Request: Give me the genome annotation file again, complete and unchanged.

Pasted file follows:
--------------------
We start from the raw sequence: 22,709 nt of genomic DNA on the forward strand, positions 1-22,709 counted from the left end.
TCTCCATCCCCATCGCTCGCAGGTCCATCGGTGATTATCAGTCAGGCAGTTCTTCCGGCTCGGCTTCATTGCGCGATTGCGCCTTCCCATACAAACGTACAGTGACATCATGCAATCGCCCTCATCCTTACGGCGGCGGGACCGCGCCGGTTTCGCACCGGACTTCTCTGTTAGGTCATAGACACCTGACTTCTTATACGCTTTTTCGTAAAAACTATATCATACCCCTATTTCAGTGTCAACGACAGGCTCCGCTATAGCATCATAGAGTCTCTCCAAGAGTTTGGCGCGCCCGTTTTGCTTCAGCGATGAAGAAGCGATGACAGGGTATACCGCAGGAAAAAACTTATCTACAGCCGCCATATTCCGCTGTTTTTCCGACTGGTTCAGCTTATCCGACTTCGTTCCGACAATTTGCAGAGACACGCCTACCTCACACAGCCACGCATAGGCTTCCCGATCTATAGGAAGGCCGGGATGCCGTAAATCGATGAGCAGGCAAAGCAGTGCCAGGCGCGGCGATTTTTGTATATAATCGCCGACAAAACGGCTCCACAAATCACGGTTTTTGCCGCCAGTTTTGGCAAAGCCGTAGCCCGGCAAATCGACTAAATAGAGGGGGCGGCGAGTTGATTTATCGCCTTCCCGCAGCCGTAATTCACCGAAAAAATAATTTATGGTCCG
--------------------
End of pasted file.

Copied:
We start from the raw sequence: 22,709 nt of genomic DNA on the forward strand, positions 1-22,709 counted from the left end.
TCTCCATCCCCATCGCTCGCAGGTCCATCGGTGATTATCAGTCAGGCAGTTCTTCCGGCTCGGCTTCATTGCGCGATTGCGCCTTCCCATACAAACGTACAGTGACATCATGCAATCGCCCTCATCCTTACGGCGGCGGGACCGCGCCGGTTTCGCACCGGACTTCTCTGTTAGGTCATAGACACCTGACTTCTTATACGCTTTTTCGTAAAAACTATATCATACCCCTATTTCAGTGTCAACGACAGGCTCCGCTATAGCATCATAGAGTCTCTCCAAGAGTTTGGCGCGCCCGTTTTGCTTCAGCGATGAAGAAGCGATGACAGGGTATACCGCAGGAAAAAACTTATCTACAGCCGCCATATTCCGCTGTTTTTCCGACTGGTTCAGCTTATCCGACTTCGTTCCGACAATTTGCAGAGACACGCCTACCTCACACAGCCACGCATAGGCTTCCCGATCTATAGGAAGGCCGGGATGCCGTAAATCGATGAGCAGGCAAAGCAGTGCCAGGCGCGGCGATTTTTGTATATAATCGCCGACAAAACGGCTCCACAAATCACGGTTTTTGCCGCCAGTTTTGGCAAAGCCGTAGCCCGGCAAATCGACTAAATAGAGGGGGCGGCGAGTTGATTTATCGCCTTCCCGCAGCCGTAATTCACCGAAAAAATAATTTATGGTCCG